Here is a reference on how network theory can be employed to assess the fragility of financial markets:
This paper develops a network model of interbank lending in which unsecured claims, repo activity and shocks to the haircuts applied to collateral assume centre stage. We show how systemic liquidity crises of the kind associated with the interbank market collapse of 2007–2008 can arise within such a framework, with funding contagion spreading widely through the web of interlinkages. Our model illustrates how greater complexity and concentration in the financial network may amplify this fragility. The analysis suggests how a range of policy measures – including tougher liquidity regulation, macro-prudential policy, and surcharges for systemically important financial institutions – could make the financial system more resilient.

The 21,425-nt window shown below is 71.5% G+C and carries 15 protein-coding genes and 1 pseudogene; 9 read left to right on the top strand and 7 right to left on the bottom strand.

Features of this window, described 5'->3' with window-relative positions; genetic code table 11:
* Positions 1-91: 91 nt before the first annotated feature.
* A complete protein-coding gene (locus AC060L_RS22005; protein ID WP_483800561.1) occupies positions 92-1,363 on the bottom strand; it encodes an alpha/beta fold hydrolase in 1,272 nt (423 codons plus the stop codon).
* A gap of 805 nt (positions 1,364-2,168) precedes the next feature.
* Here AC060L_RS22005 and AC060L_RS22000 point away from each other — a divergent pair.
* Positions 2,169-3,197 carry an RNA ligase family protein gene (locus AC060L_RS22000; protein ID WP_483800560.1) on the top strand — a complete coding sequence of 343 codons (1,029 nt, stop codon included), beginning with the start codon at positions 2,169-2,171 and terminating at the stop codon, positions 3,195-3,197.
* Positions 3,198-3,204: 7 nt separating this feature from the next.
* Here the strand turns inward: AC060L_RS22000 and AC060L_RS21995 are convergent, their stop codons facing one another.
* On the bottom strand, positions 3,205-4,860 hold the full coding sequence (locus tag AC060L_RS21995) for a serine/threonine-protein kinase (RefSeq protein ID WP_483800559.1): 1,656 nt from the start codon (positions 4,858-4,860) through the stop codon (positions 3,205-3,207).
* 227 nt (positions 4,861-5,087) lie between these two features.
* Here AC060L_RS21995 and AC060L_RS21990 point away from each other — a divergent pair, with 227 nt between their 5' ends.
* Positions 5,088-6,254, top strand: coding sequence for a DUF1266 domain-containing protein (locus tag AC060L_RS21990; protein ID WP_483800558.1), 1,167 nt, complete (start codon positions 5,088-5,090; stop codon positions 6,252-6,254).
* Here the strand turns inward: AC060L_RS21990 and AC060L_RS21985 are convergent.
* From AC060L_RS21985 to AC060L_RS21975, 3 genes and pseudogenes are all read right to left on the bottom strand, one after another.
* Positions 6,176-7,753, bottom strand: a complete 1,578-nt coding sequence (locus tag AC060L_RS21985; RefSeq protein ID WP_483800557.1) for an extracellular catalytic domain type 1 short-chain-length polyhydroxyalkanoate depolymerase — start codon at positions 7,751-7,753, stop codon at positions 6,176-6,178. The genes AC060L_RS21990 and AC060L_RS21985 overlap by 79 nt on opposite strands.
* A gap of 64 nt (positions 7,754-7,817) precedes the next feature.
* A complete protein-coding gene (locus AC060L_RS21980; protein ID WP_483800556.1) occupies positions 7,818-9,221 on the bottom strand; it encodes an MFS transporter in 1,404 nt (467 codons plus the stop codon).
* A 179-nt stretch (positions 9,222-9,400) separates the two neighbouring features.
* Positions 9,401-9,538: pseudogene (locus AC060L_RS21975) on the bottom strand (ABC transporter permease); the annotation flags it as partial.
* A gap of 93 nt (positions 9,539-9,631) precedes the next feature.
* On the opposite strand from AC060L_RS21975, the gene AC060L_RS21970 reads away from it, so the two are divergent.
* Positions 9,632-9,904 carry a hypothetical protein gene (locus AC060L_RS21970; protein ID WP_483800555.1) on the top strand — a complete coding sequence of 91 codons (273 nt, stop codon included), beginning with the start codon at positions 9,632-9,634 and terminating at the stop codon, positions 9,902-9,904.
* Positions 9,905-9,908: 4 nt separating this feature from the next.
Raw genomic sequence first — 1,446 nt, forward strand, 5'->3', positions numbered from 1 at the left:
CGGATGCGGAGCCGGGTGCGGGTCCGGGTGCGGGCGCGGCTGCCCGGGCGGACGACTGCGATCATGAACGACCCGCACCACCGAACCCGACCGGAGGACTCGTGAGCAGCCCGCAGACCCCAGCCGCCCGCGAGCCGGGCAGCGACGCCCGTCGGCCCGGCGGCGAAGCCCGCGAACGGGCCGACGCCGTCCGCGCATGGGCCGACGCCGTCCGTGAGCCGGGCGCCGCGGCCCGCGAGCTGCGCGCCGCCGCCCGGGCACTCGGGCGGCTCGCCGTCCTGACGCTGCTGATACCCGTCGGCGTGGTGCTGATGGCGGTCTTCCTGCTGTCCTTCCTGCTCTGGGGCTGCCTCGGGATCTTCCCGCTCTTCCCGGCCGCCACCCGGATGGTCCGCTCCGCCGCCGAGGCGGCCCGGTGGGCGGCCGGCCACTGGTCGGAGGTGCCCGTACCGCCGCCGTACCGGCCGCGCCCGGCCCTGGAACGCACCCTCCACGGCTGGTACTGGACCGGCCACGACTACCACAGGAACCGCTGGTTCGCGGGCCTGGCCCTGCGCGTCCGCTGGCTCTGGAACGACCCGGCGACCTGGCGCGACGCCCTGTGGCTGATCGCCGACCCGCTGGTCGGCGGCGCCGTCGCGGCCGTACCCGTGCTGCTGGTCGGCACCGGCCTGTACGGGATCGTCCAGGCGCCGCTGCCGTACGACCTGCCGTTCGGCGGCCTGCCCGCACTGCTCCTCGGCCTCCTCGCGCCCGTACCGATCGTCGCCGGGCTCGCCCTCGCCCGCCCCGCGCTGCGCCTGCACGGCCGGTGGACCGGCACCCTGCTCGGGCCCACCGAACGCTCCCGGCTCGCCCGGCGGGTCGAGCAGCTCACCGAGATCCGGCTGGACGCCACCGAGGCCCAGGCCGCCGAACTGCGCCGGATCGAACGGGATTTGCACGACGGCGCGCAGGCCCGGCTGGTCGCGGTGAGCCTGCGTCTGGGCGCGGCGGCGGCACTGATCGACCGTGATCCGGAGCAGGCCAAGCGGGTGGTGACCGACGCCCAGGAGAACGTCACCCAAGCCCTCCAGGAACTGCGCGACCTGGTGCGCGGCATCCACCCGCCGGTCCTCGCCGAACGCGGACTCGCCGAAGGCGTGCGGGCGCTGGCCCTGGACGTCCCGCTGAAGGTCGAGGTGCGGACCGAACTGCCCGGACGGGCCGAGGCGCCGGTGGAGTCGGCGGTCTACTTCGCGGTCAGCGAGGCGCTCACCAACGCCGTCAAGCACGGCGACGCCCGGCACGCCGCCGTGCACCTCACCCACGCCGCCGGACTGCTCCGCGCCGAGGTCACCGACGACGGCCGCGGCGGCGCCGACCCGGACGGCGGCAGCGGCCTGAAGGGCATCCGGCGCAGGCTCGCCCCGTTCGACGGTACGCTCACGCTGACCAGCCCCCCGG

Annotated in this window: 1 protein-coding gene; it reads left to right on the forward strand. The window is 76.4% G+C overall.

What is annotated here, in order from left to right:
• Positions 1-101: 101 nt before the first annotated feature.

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A link to a paper on “The Paradigm Shift from Algorithms to Interaction”
The paradigm shift from algorithms to interaction captures the technology shift from mainframes to workstations and networks, from number-crunching to embedded systems and graphical user interfaces, and from procedure-oriented to object-based and distributed programming. Interaction is shown to be more powerful than rule-based algorithms for computer problem solving, overturning the prevalent view that all computing is expressible as algorithms. The radical notion that interactive systems are more pow- erful problem-solving engines than algorithms is the basis for a new paradigm for computing technology built around the unifying concept of interaction.